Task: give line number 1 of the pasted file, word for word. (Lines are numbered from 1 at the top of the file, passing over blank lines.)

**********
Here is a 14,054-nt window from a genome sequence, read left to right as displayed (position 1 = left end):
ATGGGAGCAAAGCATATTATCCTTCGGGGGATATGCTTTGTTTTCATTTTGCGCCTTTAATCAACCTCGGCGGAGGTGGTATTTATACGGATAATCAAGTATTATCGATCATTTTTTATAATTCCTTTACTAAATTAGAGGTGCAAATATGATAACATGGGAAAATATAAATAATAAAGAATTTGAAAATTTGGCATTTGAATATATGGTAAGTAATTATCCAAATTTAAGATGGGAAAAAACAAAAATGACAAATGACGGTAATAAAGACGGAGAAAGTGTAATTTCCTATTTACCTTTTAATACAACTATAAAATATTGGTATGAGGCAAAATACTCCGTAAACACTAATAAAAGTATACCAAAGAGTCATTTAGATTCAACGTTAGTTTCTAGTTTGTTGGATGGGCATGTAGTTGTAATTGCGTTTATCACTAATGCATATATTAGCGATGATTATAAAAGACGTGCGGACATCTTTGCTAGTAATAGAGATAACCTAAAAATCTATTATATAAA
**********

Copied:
Here is a 14,054-nt window from a genome sequence, read left to right as displayed (position 1 = left end):